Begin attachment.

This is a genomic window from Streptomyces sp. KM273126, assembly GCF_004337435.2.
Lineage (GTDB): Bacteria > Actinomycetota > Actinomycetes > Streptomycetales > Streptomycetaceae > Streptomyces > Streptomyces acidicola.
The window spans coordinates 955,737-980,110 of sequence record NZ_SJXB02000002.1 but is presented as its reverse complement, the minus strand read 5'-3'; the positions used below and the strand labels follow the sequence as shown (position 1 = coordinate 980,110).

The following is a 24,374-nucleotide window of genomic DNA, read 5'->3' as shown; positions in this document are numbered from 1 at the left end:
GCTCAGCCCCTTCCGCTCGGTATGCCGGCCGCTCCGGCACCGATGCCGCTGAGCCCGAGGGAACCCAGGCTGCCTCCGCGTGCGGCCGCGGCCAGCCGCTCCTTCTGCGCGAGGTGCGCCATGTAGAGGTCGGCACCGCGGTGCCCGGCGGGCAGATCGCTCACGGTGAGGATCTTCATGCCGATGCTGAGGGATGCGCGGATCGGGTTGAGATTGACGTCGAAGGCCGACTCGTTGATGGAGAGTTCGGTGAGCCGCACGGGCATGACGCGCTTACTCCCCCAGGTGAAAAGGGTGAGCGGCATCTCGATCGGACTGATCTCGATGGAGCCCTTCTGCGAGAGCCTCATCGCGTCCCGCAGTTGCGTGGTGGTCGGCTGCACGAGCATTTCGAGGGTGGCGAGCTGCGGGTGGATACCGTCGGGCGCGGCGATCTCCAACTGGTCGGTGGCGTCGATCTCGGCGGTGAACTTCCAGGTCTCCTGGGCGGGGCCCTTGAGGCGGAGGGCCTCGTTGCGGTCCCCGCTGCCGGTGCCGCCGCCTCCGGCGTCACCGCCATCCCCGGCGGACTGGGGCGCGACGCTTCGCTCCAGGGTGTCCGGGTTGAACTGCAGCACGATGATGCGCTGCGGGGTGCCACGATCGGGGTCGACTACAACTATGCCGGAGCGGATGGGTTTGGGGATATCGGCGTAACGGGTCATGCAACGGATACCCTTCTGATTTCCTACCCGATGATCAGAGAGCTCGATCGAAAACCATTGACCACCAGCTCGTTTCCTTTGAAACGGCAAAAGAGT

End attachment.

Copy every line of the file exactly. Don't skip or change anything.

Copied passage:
This is a genomic window from Streptomyces sp. KM273126, assembly GCF_004337435.2.
Lineage (GTDB): Bacteria > Actinomycetota > Actinomycetes > Streptomycetales > Streptomycetaceae > Streptomyces > Streptomyces acidicola.
The window spans coordinates 955,737-980,110 of sequence record NZ_SJXB02000002.1 but is presented as its reverse complement, the minus strand read 5'-3'; the positions used below and the strand labels follow the sequence as shown (position 1 = coordinate 980,110).

The following is a 24,374-nucleotide window of genomic DNA, read 5'->3' as shown; positions in this document are numbered from 1 at the left end:
GCTCAGCCCCTTCCGCTCGGTATGCCGGCCGCTCCGGCACCGATGCCGCTGAGCCCGAGGGAACCCAGGCTGCCTCCGCGTGCGGCCGCGGCCAGCCGCTCCTTCTGCGCGAGGTGCGCCATGTAGAGGTCGGCACCGCGGTGCCCGGCGGGCAGATCGCTCACGGTGAGGATCTTCATGCCGATGCTGAGGGATGCGCGGATCGGGTTGAGATTGACGTCGAAGGCCGACTCGTTGATGGAGAGTTCGGTGAGCCGCACGGGCATGACGCGCTTACTCCCCCAGGTGAAAAGGGTGAGCGGCATCTCGATCGGACTGATCTCGATGGAGCCCTTCTGCGAGAGCCTCATCGCGTCCCGCAGTTGCGTGGTGGTCGGCTGCACGAGCATTTCGAGGGTGGCGAGCTGCGGGTGGATACCGTCGGGCGCGGCGATCTCCAACTGGTCGGTGGCGTCGATCTCGGCGGTGAACTTCCAGGTCTCCTGGGCGGGGCCCTTGAGGCGGAGGGCCTCGTTGCGGTCCCCGCTGCCGGTGCCGCCGCCTCCGGCGTCACCGCCATCCCCGGCGGACTGGGGCGCGACGCTTCGCTCCAGGGTGTCCGGGTTGAACTGCAGCACGATGATGCGCTGCGGGGTGCCACGATCGGGGTCGACTACAACTATGCCGGAGCGGATGGGTTTGGGGATATCGGCGTAACGGGTCATGCAACGGATACCCTTCTGATTTCCTACCCGATGATCAGAGAGCTCGATCGAAAACCATTGACCACCAGCTCGTTTCCTTTGAAACGGCAAAAGAGT